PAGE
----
Oxytocin, the 'love hormone' that builds bonds between mothers and babies, could be used to treat autism in young children, an Israeli study has suggested.
Studies have shown that people with autism have low levels of oxytocin. But little is known about oxytocin levels in young children. Researchers set out to examine levels of oxytocin in pre-schoolers and whether production of the hormone could be enhanced by parent-child social contact.
The research comprised two groups: one with 40 pre-schoolers diagnosed with autism and their parents and another with 40 pre-schoolers with no known neuro-developmental or psychiatric diagnoses, and their parents.
The children were seen three times by researchers – once at their nursery and twice at home. Two identical home visits were conducted – one each with the mother and father – within the same month, with each visit lasting about two hours. Each visit included 45 minutes of parent-child contact, which included the parent picking up the child to cuddle them, and playing games with puppets and toys.
During each home visit four saliva samples were collected from each parent and child to measure levels of oxytocin. This was done before, during, at the end of and after the parent-contact period.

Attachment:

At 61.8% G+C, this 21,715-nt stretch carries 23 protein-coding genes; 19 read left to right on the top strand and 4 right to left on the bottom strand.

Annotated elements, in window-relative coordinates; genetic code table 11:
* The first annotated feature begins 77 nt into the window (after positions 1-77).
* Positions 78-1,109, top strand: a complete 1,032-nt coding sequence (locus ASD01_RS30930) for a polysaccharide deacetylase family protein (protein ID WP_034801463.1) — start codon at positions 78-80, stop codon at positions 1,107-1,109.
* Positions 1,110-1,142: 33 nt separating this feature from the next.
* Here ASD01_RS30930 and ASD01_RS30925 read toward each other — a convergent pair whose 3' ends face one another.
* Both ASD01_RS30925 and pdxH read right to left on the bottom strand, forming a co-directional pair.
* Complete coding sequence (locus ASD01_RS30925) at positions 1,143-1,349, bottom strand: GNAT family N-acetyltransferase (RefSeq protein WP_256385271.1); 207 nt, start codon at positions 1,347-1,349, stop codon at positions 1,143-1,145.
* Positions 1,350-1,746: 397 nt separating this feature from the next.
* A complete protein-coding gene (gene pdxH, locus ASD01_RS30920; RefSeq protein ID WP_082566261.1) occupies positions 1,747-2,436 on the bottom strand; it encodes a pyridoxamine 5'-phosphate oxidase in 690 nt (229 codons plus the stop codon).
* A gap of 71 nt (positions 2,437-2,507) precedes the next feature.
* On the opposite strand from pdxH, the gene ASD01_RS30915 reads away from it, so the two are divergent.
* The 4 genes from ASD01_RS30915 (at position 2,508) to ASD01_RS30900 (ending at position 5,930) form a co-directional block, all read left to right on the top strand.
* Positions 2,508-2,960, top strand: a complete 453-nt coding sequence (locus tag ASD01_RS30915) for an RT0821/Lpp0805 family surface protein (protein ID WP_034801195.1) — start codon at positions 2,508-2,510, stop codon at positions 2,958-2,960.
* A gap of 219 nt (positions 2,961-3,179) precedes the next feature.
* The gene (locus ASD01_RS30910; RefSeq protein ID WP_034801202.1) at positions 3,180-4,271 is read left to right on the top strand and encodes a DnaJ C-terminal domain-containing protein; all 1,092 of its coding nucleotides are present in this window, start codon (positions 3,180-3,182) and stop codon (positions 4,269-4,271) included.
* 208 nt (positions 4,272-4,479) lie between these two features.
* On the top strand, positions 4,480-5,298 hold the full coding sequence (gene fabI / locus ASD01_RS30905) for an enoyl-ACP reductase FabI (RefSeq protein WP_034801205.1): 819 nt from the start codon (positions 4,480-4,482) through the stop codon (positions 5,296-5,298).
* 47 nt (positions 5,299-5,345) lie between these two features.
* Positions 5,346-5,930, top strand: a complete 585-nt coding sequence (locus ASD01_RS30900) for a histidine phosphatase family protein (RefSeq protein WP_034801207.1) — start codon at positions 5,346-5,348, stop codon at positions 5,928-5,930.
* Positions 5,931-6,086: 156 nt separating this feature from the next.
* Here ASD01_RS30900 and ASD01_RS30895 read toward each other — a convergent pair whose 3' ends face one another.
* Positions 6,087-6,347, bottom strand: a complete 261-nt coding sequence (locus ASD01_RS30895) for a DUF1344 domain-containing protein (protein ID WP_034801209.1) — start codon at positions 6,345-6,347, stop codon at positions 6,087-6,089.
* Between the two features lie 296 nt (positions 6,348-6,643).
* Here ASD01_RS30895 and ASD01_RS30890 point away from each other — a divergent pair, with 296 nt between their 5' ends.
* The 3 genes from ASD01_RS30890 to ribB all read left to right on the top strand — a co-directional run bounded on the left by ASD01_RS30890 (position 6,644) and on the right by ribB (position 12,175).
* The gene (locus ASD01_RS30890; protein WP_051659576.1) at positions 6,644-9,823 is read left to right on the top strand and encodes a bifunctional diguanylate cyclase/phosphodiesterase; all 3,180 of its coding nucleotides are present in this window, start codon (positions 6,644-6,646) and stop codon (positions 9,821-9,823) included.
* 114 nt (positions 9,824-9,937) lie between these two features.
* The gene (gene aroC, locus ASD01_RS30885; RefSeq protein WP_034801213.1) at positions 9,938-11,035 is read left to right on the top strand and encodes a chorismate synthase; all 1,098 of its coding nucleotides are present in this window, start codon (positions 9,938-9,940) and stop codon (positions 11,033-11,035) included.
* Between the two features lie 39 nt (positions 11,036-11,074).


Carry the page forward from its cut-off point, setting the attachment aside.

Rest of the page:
Researchers found that the children diagnosed with autism had lower levels of oxytocin compared to those who did not. They also found that levels of oxytocin in pre-schoolers with autism changed during the course of the visit. After 20 minutes of parent-child play, the levels of oxytocin in those with autism increased and remained high during the period of social contact. However, 15 minutes after that contact, the oxytocin in the children with autism fell to its original level.
Researcher Ruth Feldman, of the Department of Psychology and the Gonda Brain Sciences Center, Bar-llan University, Ramat-Gan, Israel, said: “Our study shows that, as with adults with autism, young children with autism have low levels of oxytocin. But the quick improvement in oxytocin production following parent-child play indicates that these sorts of attachment-based therapies could help children with autism and encourage their entry into the social world.”
Feldman R, Golan O, Hirschler-Guttenberg Y, Ostfield-Etzion S and Zagoory-Sharon O (2014) Parent-child interaction and oxytocin production in pre-schoolers with autism spectrum disorder. British Journal of Psychiatry